|Conservation status||Florida population much lower than historical levels, and has continued to decline in recent decades. Total range in United States has increased somewhat, with northward spread on Atlantic Coast. Vulnerable to loss of feeding and nesting habitat.|
|Family||Ibises and Spoonbills|
|Habitat||Salt, brackish, and fresh marshes, rice fields, mangroves. May forage in any kind of shallow water, commonly flying to feed in fresh water even in coastal regions. Foraging sites include marshes, mudflats, flooded pastures, lake edges, mangrove lagoons, grassy fields. Nests in mangroves, swamps, dense thickets, or marshes.|
Forages by walking slowly in shallow water, sweeping bill from side to side and probing at bottom. Also forages on land, especially on mud or in short grass. Finds food by touch while probing, by sight at other times, seizing items from surface. White Ibises may steal food from each other and, in turn, have food stolen from them by larger species.
2-3, up to 5. Pale blue-green to white, blotched with brown. Incubation is by both sexes, averages 21 days. Young: Both parents feed young, by regurgitation. Young may clamber about near nest after 3 weeks, can make short flights after 4-5 weeks, capable of sustained flight at 6 weeks, may leave colony to forage with adults after 7 weeks.
Both parents feed young, by regurgitation. Young may clamber about near nest after 3 weeks, can make short flights after 4-5 weeks, capable of sustained flight at 6 weeks, may leave colony to forage with adults after 7 weeks.
Varied; includes many crustaceans. Diet is quite variable, but crayfish and crabs are major items. Also eats insects, snails, frogs, marine worms, snakes, small fish.
First breeds at age of 2 years. Breeds in colonies, sometimes mixed with other wading birds. Displays of male include ritualized preening, leaning over and grasping twig in bill, pointing bill skyward and lowering head onto back. Nest sites in mangroves, trees, thickets, usually 2-15' above ground or water, sometimes higher or on ground. Nest built by both sexes, male bringing most material, female doing most of building. Material often stolen from nests of other pairs. Nest is usually platform of sticks, sometimes of cordgrass or reeds.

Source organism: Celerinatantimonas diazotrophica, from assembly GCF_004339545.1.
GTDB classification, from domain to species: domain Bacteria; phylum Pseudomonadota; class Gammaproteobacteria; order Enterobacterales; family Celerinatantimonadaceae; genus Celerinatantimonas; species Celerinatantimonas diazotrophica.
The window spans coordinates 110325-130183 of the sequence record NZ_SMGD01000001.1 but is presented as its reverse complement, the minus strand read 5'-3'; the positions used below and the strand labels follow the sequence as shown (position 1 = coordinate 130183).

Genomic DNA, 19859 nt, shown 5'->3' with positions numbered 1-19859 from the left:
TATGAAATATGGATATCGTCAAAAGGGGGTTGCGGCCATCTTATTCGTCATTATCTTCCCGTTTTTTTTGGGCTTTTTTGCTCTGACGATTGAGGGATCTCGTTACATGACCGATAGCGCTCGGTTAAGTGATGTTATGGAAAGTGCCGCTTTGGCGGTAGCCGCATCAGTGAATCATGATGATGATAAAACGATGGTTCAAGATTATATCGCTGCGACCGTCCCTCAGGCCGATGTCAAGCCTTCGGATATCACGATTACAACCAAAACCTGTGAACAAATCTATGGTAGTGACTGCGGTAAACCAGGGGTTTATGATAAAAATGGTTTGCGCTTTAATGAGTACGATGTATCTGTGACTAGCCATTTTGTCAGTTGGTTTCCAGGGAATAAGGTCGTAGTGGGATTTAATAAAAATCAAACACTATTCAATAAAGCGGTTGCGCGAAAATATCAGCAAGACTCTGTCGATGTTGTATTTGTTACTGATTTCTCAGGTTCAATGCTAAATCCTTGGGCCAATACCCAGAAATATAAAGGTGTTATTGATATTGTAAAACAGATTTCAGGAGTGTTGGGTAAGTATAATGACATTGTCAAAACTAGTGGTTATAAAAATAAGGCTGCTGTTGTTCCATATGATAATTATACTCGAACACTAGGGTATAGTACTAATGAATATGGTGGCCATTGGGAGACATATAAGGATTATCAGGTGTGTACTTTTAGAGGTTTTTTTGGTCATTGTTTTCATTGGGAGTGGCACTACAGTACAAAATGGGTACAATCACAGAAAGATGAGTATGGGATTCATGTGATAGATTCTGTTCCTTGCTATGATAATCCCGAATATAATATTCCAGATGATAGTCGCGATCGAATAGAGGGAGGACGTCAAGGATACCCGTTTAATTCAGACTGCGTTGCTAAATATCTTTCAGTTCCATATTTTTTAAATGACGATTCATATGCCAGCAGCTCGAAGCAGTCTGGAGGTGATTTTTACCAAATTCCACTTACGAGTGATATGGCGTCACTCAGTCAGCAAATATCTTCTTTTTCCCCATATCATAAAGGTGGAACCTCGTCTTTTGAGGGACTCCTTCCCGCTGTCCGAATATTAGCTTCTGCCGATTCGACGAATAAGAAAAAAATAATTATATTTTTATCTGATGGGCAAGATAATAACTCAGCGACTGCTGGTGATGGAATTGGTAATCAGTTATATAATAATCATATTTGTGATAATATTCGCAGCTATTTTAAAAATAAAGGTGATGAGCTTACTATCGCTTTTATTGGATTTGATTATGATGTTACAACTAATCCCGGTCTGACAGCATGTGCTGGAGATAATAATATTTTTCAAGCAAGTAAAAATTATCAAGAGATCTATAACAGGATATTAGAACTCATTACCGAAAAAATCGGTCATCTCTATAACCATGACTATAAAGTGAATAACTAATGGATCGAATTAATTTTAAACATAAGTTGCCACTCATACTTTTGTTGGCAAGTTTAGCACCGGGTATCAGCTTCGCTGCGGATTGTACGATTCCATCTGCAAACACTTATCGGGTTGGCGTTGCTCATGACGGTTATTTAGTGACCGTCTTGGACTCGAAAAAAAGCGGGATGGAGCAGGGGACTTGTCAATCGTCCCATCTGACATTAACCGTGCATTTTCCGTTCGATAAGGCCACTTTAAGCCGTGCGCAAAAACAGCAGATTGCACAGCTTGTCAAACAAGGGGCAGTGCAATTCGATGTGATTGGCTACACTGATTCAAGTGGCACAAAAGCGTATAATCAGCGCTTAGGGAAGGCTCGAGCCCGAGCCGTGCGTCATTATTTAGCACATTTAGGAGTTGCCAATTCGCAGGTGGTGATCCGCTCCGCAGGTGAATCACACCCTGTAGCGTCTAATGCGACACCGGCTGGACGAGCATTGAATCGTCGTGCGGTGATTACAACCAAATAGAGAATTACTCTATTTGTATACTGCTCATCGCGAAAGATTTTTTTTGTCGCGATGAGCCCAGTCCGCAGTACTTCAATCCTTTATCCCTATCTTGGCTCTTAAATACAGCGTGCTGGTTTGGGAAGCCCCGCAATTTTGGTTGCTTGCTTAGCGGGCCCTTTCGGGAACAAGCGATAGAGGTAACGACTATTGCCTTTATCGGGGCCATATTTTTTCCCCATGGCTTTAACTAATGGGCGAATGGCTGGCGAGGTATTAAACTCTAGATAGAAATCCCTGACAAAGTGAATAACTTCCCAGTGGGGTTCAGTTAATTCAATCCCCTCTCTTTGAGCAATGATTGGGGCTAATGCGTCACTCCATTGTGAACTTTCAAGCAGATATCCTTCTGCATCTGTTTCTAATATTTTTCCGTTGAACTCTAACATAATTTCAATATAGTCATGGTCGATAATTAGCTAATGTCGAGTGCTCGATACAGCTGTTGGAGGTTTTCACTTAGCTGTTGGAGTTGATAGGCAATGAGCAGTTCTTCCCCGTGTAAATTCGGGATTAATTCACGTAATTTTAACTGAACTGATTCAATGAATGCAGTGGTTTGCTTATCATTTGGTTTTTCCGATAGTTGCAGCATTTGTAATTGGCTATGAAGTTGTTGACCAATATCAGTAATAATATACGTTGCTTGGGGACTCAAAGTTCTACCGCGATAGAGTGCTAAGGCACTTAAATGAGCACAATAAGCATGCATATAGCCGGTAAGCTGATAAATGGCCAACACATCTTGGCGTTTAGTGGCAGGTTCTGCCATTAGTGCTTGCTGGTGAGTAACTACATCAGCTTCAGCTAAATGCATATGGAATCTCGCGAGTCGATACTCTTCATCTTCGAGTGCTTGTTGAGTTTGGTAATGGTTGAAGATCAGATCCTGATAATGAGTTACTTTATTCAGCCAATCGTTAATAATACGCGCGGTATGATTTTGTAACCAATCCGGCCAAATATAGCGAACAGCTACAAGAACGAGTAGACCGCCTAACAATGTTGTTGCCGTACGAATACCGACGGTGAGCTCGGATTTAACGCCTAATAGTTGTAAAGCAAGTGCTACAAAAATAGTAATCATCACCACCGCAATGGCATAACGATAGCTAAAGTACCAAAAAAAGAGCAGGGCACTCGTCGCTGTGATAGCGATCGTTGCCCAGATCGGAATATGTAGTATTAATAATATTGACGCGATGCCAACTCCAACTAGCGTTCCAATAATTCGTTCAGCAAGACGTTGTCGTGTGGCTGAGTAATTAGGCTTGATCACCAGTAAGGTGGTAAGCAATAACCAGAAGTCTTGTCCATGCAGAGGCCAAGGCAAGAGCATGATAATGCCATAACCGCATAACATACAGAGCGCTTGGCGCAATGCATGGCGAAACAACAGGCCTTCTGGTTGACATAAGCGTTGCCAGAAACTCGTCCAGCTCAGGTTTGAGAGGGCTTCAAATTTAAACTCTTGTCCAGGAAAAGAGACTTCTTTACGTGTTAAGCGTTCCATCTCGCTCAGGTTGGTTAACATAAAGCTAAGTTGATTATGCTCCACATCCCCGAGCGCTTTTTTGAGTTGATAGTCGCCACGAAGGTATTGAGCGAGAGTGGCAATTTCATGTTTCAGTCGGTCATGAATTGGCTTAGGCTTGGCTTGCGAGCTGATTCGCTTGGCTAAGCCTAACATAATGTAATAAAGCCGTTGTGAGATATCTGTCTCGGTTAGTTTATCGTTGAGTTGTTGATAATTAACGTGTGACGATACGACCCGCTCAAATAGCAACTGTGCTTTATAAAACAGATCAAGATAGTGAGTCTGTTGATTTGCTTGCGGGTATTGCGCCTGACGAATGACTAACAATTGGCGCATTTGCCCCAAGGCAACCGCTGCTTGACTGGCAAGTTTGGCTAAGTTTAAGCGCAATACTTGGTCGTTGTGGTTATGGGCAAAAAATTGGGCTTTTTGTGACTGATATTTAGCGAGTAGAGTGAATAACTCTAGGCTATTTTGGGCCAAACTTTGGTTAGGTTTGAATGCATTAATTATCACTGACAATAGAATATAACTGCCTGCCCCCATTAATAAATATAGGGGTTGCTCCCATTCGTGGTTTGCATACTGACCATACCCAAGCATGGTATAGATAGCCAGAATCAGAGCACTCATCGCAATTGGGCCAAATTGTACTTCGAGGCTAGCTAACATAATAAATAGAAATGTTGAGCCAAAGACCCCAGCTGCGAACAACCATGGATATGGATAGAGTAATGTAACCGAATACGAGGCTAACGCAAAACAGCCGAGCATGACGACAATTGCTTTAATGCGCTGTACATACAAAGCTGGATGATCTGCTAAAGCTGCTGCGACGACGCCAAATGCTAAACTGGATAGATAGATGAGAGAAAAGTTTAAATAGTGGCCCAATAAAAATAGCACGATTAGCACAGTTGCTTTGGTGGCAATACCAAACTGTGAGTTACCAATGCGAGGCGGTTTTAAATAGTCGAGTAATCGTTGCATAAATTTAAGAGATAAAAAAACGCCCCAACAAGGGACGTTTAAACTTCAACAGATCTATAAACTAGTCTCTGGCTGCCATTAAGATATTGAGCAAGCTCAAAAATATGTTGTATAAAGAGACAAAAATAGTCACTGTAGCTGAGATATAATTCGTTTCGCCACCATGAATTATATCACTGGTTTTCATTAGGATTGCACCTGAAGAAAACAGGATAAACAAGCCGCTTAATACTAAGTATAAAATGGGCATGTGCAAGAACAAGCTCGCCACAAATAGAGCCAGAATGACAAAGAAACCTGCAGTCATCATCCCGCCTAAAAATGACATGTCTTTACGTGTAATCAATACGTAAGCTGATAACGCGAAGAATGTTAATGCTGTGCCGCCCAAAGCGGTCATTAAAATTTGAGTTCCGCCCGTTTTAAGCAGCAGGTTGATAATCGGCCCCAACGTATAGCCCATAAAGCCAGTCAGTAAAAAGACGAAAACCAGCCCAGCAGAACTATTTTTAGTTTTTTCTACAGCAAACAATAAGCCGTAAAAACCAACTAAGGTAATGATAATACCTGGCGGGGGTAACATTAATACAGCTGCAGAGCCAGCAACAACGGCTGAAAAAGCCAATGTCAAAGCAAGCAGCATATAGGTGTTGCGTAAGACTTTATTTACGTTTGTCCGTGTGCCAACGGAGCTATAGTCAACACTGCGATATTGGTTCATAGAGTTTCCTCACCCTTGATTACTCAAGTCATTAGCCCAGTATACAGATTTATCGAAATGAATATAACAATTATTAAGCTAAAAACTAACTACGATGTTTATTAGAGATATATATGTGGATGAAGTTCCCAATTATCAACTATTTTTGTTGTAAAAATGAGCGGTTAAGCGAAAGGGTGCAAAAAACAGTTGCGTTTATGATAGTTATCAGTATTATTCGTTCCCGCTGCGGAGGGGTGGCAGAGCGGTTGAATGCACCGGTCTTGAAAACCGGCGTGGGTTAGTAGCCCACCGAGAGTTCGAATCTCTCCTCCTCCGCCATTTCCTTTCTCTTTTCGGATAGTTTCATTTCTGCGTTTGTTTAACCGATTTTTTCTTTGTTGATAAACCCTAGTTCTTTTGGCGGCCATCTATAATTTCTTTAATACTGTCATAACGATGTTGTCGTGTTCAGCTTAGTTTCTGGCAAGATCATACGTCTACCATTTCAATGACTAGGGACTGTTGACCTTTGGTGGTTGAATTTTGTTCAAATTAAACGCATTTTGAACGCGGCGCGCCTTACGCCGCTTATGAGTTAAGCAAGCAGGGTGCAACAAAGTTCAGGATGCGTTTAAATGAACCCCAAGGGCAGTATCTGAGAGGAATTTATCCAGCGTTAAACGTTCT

Illustration © David Allen Sibley.
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Text © Kenn Kaufman, adapted from
Lives of North American Birds
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Present throughout year in most of breeding range, but numbers much lower in winter in northern areas; some banded birds from United States recovered in Mexico, Cuba, northern South America. Singles and small groups may wander far north and inland after breeding season. Strays from western Mexico sometimes appear in southwest.
- All Seasons - Common
- All Seasons - Uncommon
- Breeding - Common
- Breeding - Uncommon
- Winter - Common
- Winter - Uncommon
- Migration - Common
- Migration - Uncommon
See a fully interactive migration map for this species on the Bird Migration Explorer.Learn more
Songs and CallsGrunts and growls.
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How Climate Change Will Reshape the Range of the White Ibis
Audubon’s scientists have used 140 million bird observations and sophisticated climate models to project how climate change will affect this bird’s range in the future.
Zoom in to see how this species’s current range will shift, expand, and contract under increased global temperatures.
Climate threats facing the White Ibis
Choose a temperature scenario below to see which threats will affect this species as warming increases. The same climate change-driven threats that put birds at risk will affect other wildlife and people, too.